There simply is no issue in the legal community as to whether SC decisions are wrong because of a mistranslated legal argument. Im not saying its impossible, but its just not an issue.

This bill is about pandering to special interest and identity politics, and about maintaining the notion that French-Canadians are perpetual victims. As a bonus for Liberals, it marginalizes the west.

The Supreme Court has way too much power for it to become an affirmative action type appointment.

Shiner said...

This bill is about pandering to special interest and identity politics, and about maintaining the notion that French-Canadians are perpetual victims. As a bonus for Liberals, it marginalizes the west.

The Supreme Court has way too much power for it to become an affirmative action type appointment.


You completely ignore two things:

1) The purpose of this bill is as much symbolic as practical (you may debate the practical use, but I'm not convinced). As I say above, for me it's as simple as a bilingual country should have a bilingual supreme court. The debate, for me, is useless as long as Canada is officially bilingual. I personally find it absurd that the law tells me (as a hypothetical francophone, I'm Ottawa-Irish) I have a special status as a francophone and yet unilingual anglophones will sit in judgement when I appear at the Court.

2)I haven't seen any evidence at all so far to support the argument that this in any way marginalizes the West. There's a clear equation for selection to the Court and aside from legal credentials, region has always been the dealbreaker. BC, the Prairies, Ontario, Quebec, and the Atlantic Provinces have their representatives on the bench. Nobody is going to put a cowboy hat on Jean-Philippe from Trois-Rivieres and try to pull a fast one.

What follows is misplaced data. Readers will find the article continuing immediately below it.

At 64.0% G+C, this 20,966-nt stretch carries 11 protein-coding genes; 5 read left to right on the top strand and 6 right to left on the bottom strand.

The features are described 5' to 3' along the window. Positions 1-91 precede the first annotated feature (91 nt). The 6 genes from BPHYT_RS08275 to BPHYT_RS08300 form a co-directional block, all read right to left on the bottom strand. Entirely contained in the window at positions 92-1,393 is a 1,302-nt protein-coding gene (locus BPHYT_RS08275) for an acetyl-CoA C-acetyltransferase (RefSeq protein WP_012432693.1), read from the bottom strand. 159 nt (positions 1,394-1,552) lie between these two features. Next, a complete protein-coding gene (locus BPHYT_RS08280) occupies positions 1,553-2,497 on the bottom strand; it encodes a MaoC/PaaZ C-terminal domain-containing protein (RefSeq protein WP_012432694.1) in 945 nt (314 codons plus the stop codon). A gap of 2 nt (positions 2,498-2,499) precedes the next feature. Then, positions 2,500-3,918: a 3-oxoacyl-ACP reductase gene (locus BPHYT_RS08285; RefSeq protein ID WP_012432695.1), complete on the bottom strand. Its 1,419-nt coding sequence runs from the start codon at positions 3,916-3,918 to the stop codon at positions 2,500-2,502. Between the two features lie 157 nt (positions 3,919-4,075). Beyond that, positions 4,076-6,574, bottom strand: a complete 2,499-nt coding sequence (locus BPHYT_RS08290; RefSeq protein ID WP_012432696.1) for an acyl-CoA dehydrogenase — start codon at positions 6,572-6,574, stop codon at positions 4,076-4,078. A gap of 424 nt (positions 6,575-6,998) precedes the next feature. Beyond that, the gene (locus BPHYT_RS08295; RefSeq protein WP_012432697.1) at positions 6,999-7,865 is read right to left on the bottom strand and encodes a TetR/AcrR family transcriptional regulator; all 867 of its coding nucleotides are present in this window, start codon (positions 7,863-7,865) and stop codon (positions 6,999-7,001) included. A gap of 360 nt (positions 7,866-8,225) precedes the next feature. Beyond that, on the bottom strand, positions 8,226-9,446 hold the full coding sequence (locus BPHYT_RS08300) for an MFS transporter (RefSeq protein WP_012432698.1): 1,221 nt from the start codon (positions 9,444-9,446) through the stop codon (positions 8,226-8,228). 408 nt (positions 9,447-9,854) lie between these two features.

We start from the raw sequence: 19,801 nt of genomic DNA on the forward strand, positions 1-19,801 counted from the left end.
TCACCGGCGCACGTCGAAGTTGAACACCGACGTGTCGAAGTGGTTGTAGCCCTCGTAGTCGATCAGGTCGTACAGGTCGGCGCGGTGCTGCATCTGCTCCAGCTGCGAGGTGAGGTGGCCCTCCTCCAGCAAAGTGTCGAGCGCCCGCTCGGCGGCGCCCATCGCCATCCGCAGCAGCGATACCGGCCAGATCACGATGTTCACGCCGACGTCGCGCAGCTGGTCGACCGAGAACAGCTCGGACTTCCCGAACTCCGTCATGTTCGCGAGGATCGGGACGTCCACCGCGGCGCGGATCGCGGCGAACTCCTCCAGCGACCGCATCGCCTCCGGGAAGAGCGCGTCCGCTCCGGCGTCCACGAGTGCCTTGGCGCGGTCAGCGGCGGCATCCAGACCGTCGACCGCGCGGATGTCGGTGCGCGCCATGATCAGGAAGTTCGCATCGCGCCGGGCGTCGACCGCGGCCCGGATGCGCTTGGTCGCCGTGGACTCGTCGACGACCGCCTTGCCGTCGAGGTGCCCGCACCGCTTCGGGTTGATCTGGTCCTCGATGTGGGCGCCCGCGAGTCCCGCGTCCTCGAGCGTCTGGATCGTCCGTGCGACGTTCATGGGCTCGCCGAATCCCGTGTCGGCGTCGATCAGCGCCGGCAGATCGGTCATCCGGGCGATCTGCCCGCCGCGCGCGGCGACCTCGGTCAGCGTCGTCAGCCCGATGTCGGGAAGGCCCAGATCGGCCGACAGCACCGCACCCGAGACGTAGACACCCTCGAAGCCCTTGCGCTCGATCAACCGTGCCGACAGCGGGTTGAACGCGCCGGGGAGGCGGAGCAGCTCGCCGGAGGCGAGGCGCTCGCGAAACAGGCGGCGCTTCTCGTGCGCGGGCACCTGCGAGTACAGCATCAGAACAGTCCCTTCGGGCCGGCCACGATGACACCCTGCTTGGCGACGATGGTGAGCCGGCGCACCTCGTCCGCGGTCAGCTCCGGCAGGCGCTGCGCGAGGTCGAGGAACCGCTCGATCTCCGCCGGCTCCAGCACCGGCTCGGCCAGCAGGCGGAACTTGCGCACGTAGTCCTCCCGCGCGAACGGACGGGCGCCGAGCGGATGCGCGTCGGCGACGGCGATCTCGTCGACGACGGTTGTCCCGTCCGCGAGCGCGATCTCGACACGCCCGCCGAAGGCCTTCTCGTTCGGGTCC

Don't pull the affirmative action nonsense, you look foolish. We're talking about a learnable skill, not an ethnicity.

Shiner said...

To add to my previous post, it's incredibly rich for someone whose argument is that where someone is born should be more important than a skill they posess to yelp affirmative action at the other side.

Jerome Bastien said...

Shiner:

As I say above, for me it's as simple as a bilingual country should have a bilingual supreme court.

I agree, and it is. I disagree that every member should be bilingual (enough to hear legal arguments without an interpreter).

I have a special status as a francophone and yet unilingual anglophones will sit in judgement when I appear at the Court.

Why would a hypothetical francophone, or a real one, like me, have 'special status'? I dont think I have a special status, nor do I think I deserve one. Perhaps you should define what you mean by that.

Also, you seem to be confusing trial judges with the Supremes. If Im accused of a crime (or if im involved in a civil matter), I can have a french speaking trial judge. That is not an issue. Trial judges are the ones who "sit in judgment" to borrow your language. Supreme Court judges determine questions of law, not questions of fact.

Never mind the fact that your odds of participating in a case brought to the SC is about 1 in a million, even if you did, you would not actually need to appear at the SC, and witnesses dont testify at the SC.

I haven't seen any evidence at all so far to support the argument that this in any way marginalizes the West.

The bill would mean that the pool of western judges would be reduced to 1 or 2 candidates. This marginalizes the west and makes these appointments, in practice at least, "affirmative action" (at the risk of looking foolish). It's not ethnicity but the salient point is that the candidate is selected based on some characteristic other than his legal qualifications.

Jerome Bastien said...

To add to my previous post, it's incredibly rich for someone whose argument is that where someone is born should be more important than a skill they posess to yelp affirmative action at the other side.

Shiner Im sorry but you totally lost me here. How is my argument that 'where someone is born should be more important than a skill they possess'?

Shiner said...

Shiner Im sorry but you totally lost me here. How is my argument that 'where someone is born should be more important than a skill they possess'?